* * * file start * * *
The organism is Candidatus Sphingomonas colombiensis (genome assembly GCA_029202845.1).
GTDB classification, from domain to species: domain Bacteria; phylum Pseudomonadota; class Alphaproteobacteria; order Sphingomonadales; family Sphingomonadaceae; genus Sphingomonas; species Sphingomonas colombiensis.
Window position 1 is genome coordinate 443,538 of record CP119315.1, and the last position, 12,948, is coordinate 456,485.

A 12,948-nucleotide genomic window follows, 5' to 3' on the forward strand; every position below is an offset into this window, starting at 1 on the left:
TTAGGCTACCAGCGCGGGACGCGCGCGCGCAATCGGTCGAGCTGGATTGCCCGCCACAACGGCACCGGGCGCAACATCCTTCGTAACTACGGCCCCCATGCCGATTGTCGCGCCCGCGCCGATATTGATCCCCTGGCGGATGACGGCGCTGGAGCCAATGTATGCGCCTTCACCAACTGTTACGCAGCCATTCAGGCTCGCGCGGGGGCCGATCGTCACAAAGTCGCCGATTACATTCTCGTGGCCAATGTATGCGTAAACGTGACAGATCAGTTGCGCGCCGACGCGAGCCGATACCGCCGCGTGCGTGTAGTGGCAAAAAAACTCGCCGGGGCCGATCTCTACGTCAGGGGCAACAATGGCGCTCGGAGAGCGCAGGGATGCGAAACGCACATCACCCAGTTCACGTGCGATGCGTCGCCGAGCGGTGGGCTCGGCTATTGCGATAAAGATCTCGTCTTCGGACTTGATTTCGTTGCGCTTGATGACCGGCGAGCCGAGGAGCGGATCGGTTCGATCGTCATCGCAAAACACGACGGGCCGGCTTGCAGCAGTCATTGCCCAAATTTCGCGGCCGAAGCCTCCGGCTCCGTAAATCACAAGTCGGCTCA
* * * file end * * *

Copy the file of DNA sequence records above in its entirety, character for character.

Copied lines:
The organism is Candidatus Sphingomonas colombiensis (genome assembly GCA_029202845.1).
GTDB classification, from domain to species: domain Bacteria; phylum Pseudomonadota; class Alphaproteobacteria; order Sphingomonadales; family Sphingomonadaceae; genus Sphingomonas; species Sphingomonas colombiensis.
Window position 1 is genome coordinate 443,538 of record CP119315.1, and the last position, 12,948, is coordinate 456,485.

A 12,948-nucleotide genomic window follows, 5' to 3' on the forward strand; every position below is an offset into this window, starting at 1 on the left:
TTAGGCTACCAGCGCGGGACGCGCGCGCGCAATCGGTCGAGCTGGATTGCCCGCCACAACGGCACCGGGCGCAACATCCTTCGTAACTACGGCCCCCATGCCGATTGTCGCGCCCGCGCCGATATTGATCCCCTGGCGGATGACGGCGCTGGAGCCAATGTATGCGCCTTCACCAACTGTTACGCAGCCATTCAGGCTCGCGCGGGGGCCGATCGTCACAAAGTCGCCGATTACATTCTCGTGGCCAATGTATGCGTAAACGTGACAGATCAGTTGCGCGCCGACGCGAGCCGATACCGCCGCGTGCGTGTAGTGGCAAAAAAACTCGCCGGGGCCGATCTCTACGTCAGGGGCAACAATGGCGCTCGGAGAGCGCAGGGATGCGAAACGCACATCACCCAGTTCACGTGCGATGCGTCGCCGAGCGGTGGGCTCGGCTATTGCGATAAAGATCTCGTCTTCGGACTTGATTTCGTTGCGCTTGATGACCGGCGAGCCGAGGAGCGGATCGGTTCGATCGTCATCGCAAAACACGACGGGCCGGCTTGCAGCAGTCATTGCCCAAATTTCGCGGCCGAAGCCTCCGGCTCCGTAAATCACAAGTCGGCTCA